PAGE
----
Social media geeks around the world screamed. And cried. And curled into a ball.
Now, I don’t even know what Klout did to its algorithm. I don’t even care. While I use it for a general gauge, I don’t use services like Klout to assure me whether I am “doing social media right.”
The general concept behind Klout isn’t a bad one. Try to measure which users are most influential so that you can determine whether you should follow them on Social Network X. But it’s not just for measuring the famous. It measures everyone.
It’s this type of measurement that has taken over Twitter like a disease. A vocal minority of its users are obsessed with peripheral measurements. In the beginning, they did all they could to get as many followers as they could. They followed and unfollowed. They auto-followed. They added everyone to lists. They did everything they could to make you think they sincerely cared so that you would follow them and pad that number.
Now it’s Klout. And it’s not just Klout. It’s all of the other countless rating sites that try to gauge how successful you are with social media. If the scores aren’t high enough, people try to find weaknesses in the algorithms so that they can exploit them.
If they are unable to manipulate their score, they complain. And scream. And curl into a ball.
It’s these scores that make people act crazy. We so desperately want to be liked. We want affirmation that we’re not only liked, but that a website confirms it. It’s pathetic.
It’s this obsession with scores that is ruining social media. Facebook, in its purest form, was all about relationships. Number of friends has never had much value. It’s rare that anyone is going out of their way to inflate those numbers.
But brands do it with Facebook pages. Scores of people do it on Twitter. And now, Google+.
I’ve been fascinated lately by the use of Shared Circles on Google+. People create Circles of influencers and share them with the world. Sounds harmless enough.
But it’s like Twitter Lists on steroids. Not only do you want to be in these shared circles, but you will automatically add everyone in them in an effort to be added back. Sure, there is some attempt there to find good content…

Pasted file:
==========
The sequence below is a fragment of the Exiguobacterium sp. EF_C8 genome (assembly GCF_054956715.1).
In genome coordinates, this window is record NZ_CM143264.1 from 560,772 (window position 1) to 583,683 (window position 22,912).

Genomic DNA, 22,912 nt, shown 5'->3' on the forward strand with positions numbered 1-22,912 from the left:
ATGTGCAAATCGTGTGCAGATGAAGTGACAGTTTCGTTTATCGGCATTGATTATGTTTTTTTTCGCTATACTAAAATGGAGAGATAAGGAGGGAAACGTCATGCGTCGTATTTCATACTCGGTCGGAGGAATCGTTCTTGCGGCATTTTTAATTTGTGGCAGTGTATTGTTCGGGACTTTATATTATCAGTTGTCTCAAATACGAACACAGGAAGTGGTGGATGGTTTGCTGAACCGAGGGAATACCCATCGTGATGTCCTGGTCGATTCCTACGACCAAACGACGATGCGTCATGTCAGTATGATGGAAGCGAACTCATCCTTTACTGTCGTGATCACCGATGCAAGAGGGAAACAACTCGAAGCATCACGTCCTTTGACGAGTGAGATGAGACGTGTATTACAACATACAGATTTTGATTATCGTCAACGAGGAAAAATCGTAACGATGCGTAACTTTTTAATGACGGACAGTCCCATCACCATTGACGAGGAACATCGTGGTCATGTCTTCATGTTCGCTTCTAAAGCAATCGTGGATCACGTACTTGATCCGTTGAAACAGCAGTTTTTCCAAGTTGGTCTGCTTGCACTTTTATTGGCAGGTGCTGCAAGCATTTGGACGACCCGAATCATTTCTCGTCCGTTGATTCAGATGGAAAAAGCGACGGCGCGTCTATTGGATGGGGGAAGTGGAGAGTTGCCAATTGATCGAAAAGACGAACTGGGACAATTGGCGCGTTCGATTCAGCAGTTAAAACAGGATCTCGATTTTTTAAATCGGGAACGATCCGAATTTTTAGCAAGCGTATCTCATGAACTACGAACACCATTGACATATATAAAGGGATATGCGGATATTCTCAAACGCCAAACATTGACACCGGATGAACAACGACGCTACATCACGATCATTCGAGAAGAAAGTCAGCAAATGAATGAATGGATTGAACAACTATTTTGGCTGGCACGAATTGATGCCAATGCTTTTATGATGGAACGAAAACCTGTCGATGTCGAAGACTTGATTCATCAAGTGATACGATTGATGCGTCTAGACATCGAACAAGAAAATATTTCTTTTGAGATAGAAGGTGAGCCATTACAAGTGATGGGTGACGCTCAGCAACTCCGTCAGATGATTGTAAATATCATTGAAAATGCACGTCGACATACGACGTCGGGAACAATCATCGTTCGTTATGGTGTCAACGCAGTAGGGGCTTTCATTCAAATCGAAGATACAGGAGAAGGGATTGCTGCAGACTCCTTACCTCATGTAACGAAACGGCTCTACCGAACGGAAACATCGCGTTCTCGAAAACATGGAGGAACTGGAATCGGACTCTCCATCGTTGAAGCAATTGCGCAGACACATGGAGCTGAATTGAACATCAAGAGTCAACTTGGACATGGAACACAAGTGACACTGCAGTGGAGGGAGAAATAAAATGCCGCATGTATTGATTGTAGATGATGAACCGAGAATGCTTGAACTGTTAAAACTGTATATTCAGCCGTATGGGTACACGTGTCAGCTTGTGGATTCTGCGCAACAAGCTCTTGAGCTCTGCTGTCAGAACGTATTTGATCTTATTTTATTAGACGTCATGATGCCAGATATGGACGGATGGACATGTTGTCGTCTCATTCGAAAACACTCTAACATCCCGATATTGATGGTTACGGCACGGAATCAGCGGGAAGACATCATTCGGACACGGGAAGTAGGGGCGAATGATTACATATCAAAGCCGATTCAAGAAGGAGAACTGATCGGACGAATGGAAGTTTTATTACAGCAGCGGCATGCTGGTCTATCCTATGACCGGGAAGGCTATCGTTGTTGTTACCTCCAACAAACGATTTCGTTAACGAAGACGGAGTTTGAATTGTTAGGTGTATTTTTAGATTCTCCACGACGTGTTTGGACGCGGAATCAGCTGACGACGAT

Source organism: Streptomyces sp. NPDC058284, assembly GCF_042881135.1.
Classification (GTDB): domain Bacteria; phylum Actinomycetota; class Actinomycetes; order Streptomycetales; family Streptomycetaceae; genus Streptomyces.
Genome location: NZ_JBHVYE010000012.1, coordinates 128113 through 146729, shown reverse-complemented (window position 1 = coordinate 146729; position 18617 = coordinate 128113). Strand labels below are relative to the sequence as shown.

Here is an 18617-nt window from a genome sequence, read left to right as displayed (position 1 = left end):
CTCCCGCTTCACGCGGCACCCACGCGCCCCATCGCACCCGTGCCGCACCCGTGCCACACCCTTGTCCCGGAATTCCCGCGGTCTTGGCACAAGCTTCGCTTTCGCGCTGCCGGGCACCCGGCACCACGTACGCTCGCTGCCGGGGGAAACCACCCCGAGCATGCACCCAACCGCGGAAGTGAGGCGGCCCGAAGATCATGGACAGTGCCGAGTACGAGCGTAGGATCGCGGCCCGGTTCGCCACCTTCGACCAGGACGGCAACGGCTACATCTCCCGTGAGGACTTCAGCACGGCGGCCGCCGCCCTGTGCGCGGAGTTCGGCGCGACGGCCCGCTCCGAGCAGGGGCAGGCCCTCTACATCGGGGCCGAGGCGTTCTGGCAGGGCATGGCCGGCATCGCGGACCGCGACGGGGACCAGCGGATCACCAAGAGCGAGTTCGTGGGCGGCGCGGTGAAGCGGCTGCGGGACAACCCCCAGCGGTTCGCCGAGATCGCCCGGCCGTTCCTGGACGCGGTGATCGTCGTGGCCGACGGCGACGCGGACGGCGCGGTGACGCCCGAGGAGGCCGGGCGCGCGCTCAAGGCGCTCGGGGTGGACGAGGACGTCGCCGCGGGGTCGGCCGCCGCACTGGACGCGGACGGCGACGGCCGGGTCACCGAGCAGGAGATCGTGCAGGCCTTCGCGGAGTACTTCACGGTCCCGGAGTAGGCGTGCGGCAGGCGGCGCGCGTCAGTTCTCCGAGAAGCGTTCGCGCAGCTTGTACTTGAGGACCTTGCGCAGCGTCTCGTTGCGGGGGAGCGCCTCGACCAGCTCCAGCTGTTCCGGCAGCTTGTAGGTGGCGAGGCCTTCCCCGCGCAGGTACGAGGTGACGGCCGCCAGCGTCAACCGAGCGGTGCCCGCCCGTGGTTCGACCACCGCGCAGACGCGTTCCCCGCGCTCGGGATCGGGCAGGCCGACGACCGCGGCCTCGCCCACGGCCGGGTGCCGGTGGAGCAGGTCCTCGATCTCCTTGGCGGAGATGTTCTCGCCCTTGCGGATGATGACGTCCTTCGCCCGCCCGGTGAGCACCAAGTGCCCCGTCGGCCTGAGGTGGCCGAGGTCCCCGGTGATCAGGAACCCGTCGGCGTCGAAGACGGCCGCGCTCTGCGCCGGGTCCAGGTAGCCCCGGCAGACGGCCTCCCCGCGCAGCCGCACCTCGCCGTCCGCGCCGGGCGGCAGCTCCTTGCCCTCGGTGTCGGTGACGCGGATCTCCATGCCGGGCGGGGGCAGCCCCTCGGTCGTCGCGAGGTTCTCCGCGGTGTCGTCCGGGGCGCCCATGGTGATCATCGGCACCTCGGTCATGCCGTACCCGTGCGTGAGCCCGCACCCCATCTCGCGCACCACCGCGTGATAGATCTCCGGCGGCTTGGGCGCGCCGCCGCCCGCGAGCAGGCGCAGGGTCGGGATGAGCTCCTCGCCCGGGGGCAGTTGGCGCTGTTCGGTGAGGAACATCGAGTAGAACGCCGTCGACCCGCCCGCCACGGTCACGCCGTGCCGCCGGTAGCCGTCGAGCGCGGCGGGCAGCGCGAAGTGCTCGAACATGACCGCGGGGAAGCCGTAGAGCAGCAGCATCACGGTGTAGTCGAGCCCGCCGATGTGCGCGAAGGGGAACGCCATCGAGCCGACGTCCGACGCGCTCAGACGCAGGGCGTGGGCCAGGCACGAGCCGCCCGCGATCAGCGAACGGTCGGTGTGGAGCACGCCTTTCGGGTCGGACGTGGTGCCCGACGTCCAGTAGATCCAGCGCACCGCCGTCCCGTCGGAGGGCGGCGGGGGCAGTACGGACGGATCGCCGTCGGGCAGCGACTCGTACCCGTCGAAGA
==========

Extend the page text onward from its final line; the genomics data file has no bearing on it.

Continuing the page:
But don’t be fooled. The main driving factor behind Shared Circles is reciprocity. Raising the number of people who put you in their Circles. Wanting to be liked. Wanting the perception that you’re liked. Wanting validation that “you’re doing it right.”
To me, this type of behavior often comes down to the “gut test.” When Twitter started, the overwhelming sentiment was to follow everyone back. Trying to stay ahead of the curve, I obeyed. It felt dirty. And sleazy. And spammy. And insincere.
So when I read that “everyone who is anyone” is jumping on these Shared Circles on Google+, I decided to give it a whirl. I added a few. Immediately, the number of people who added me to their circles went up. The amount of noise in my feed drastically increased. And I realized I did not care about these people.
The result? I feel dirty. And sleazy. And spammy. And insincere.
The typical person doesn’t give a damn about their Klout score or number of followers or number of Facebook Likes. But those who do are paying attention to the wrong data.
Some of us do need to use social media professionally, I get that. And we need to measure if we’re using it successfully. But the true measure of whether you’re successful won’t show up in Klout’s algorithm.
You define success. Why are you on Facebook? Why are you on Twitter? Why are you on Google+? My guess is that it’s not to gain Klout.
It’s likely to gain traffic to your site. Or gain customers. Or raise money. Or increase awareness.
Klout can’t measure these things. Only you can. You are the only one who knows for sure whether “you’re doing it right.”